SC doesn't hold 10% EWS quota, but will examine validityLast updated on Jan 25, 2019, 11:39 am
On Friday, the Supreme Court said it will examine the validity of the 10% quota law for the economically weaker sections.
The apex court also sent notice to the Centre. The BJP led Centre has to reply to the court within four weeks.
The court was hearing pleas challenging the bill's constitutional validity.
Earlier this month, the bill was passed in the Parliament.
Bench refuses to stay implementation of law
Supreme Court also refuses to stay implementation of 10 per cent reservation to the economically weaker section of general category. A bench of CJI Ranjan Gogoi says “we will examine the issue.” https://t.co/nLEnpg2CyG— ANI (@ANI) January 25, 2019
Both houses of Parliament passed bill, President Kovind signed it
The Centre tabled the 'Constitution (One Hundred and Twenty-Fourth Amendment) Bill, 2019'.
The caste-agnostic reservation bill was passed in the Lower House with an outstanding majority. Only three members of the house voted against it.
On January 9, the bill was passed in the Upper House after hours of debate.
With President Ram Nath Kovind's signature, the bill became a law on January 12.
Meanwhile, who's eligible for this new quota?
People belonging to the general category and having less than Rs. 8 lakh annual income or less than 5 acres of land, will be eligible for this reservation.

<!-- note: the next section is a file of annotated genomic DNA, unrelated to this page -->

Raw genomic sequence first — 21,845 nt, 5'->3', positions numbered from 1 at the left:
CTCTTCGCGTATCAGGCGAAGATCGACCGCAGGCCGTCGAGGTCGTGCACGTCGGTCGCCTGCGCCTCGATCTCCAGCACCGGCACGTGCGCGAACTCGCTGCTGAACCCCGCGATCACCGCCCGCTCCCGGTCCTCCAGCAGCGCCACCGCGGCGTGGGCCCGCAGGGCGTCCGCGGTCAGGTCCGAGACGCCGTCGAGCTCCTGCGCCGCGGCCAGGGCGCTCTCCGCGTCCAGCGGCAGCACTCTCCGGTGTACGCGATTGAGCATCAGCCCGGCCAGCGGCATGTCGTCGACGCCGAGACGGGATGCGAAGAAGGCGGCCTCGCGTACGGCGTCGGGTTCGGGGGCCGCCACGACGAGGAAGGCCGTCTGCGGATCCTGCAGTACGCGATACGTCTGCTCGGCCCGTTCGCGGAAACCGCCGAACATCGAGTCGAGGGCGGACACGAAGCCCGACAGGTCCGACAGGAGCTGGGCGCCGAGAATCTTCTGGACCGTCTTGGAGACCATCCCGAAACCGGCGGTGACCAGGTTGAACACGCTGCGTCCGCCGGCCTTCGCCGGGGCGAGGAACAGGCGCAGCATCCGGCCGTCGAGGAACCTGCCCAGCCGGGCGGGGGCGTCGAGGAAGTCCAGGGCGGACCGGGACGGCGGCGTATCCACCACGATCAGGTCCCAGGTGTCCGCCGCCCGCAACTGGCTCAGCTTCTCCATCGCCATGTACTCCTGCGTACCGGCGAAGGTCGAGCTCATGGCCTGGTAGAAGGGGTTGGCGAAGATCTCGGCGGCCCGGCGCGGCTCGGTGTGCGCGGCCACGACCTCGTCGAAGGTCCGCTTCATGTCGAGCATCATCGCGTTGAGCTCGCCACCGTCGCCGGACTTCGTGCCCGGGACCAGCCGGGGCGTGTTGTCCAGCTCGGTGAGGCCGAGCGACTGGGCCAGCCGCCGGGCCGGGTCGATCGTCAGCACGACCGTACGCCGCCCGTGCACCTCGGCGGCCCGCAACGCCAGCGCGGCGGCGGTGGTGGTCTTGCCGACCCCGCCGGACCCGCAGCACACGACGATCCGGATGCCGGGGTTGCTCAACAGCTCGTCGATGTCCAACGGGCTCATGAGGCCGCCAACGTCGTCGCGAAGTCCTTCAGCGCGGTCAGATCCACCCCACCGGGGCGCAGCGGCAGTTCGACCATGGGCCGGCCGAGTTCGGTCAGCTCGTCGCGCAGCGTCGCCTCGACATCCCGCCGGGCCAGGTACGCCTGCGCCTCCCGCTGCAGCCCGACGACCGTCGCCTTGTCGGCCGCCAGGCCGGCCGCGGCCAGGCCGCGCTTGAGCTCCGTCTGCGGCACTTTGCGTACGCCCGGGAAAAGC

Notably, in states like Telangana and Tamil Nadu, people from general category make for less than 10% population. So, in these states, the law is likely to be tweaked.
Understanding why the Constitution had to be amended
The Indian Constitution doesn't allow reservations on the basis of economic conditions.
Notably, the Supreme Court had put a cap of 50% on caste-based reservations and so the Centre had to go through the Constitution route.
The new Bill will largely benefit section of upper castes like- Brahmins, Rajputs (Thakurs), Jats, Marathas, Bhumihars, and several traders belonging to the Kapu and Kamma communities.
The timing of the Bill was questioned
The introduction of the Bill, just months before the general elections, got the Centre flak from the Opposition.
The critics claimed this was the Narendra Modi government's last-ditch effort to ensure it returns to power.
However, the NDA fiercely defended the law. PM Modi in a rally said this new law will help those who have been left behind in the race.